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Military Pathology

Discussion in 'Pathology' started by 1Path, May 2, 2007.

  1. 1Path

    1Path Banned
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    I don't think there's a thread anywhere about this, but since I'm serioulsy considering opportunities in the Navy, I'd like to get a feel for what's available.

    For anyone willing to answer, how difficult is it to go into pathology with a prior military obligation? I've always heard that the military can require you to go into whatever program they need folks in.

    Any other relevant info would be greatly appreciated.

    As an aside, I heard from some folks at the NIH that AFIP is going to be reorganized under the Naval hospital and /or the NIH clinical center in the future. I really hope that's true because if it's available when my time comes in 10 years, I'd like to rotate there.
     
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  3. djmd

    djmd an Antediluvian

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    What advantage does Military give to MD/PhD?

    I don't know of the military making anyone do a different residency per say. But I know of Navy docs being deployed to deal with the Tsunami back in 2005. And I know of a hem-onc doctor having to run a critical care regional deployed hospital. (needed to cover things like intubations and things that are not normally handled by Heme Onc.)

    Technically, they can make you scrub decks or hand you a rifle.
     
  4. 1Path

    1Path Banned
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    The military is something I've been interested in since I was a kid. MD/PhD at least the PhD part, is something that came later. Why not look into ways to incoprate the two? Personally, I don't think folks pursue the MD/PhD looking for specific career "advantages".

    Having said that, unlike a lot of other future MD/PhD's, I look forward to a career as a Fed doing research: NIH, NCI, FDA, or USUHS with an adjunct professorship at say Howard or GWU.
    I hope you're kidding about the scrub comments unless of course, you're a fan of one of those "soft" military brances like the Air Force.:laugh: As far as the rifle is concerned, that will simply be an upgrade from my handy, dandy Lugar.;)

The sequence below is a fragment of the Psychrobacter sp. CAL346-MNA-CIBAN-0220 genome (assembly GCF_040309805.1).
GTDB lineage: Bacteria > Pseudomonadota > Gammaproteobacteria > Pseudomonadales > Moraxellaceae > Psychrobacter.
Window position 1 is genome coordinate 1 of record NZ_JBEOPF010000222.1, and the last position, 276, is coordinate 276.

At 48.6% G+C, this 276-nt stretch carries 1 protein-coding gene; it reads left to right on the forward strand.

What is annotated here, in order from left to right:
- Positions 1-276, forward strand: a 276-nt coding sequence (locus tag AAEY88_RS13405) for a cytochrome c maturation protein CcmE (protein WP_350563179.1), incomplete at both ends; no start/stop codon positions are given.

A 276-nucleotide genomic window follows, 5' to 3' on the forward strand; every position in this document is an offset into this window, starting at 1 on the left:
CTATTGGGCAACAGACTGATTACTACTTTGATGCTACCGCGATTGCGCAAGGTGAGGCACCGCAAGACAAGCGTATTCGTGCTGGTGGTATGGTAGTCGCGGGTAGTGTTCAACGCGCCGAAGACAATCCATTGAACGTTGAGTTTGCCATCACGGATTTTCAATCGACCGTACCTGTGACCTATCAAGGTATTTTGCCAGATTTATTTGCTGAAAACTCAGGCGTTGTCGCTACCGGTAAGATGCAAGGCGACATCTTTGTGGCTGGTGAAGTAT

5. DrBloodmoney

    DrBloodmoney Pathology

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    Here are two posts I've made on it in this thread
    1
    2

    You basically get an early promotion to O-4 (major) in the army (you get an extra four years to rank). This may be contingent on not earning MD/PhD at the same time (ie. MSTP)... I'm not sure I only personally know one person who has taken advantage.

    My advice, if you want to do pathology in the military and you have any chance to choose your branch (ie. you are not already on active-duty) do NOT choose the Navy. The differences in the way pathologists in the Navy and the Army are treated is astounding.

    Actually the geniuses down at the Pentagon are closing the AFIP (and basically ruining military pathology because of it). Walter Reed is supposed to be consolidated with Bethesda.
     
  6. schrute

    schrute RoyalCrownChinpokoMaster

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    if you're talking HPSP or guard (joining while you're in med school), the military won't designate your specialty for you, but obviously GP and surgery are a hell of a lot more useful to the military than a pathologist.

    unless you're talking about joining after you're already an established physician...in that case, I'm not sure how the recruitment of practicing pathologists goes. i just visited the Army's web site a few days ago and didn't see pathology in the list of fields the Army is "actively recruiting."
    Navy, however, might be different, especially if what you said about the NIH is true.
     
  7. schrute

    schrute RoyalCrownChinpokoMaster

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    Unless you want to go guard or reserve, which would give you an entirely different role (basically non-pathology) grading physicals, commanding batallions / AMEDD units, etc...boring paperwork, etc... (precisely the reason I'm leaving). Then there's the pleasure of being deployed once a year or so for 4 months at a time.
     
  8. 1Path

    1Path Banned
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    Thanks for the links!
    I'm the daughter of a Marine Vietnam Vet and wife of a former Naval Commander. Conversations about anything "green" are going to be tough!:laugh: But with the realization that my kids will be in collge by the time i enter residency, I'm now also looking into Oncology although I think my heart will always be in path. My Godmother is a retired Army Colonel who essentially told me the same thing you have ao I guess I need to take a trip over there and talk with some other folks.
    I knew they were closing it down, I guess I'm just hopeful that my higher up contacts at the NIH are right about it being "reorganized" into Navy Medical/NIH Pathology sometime in the future.:thumbup:
     

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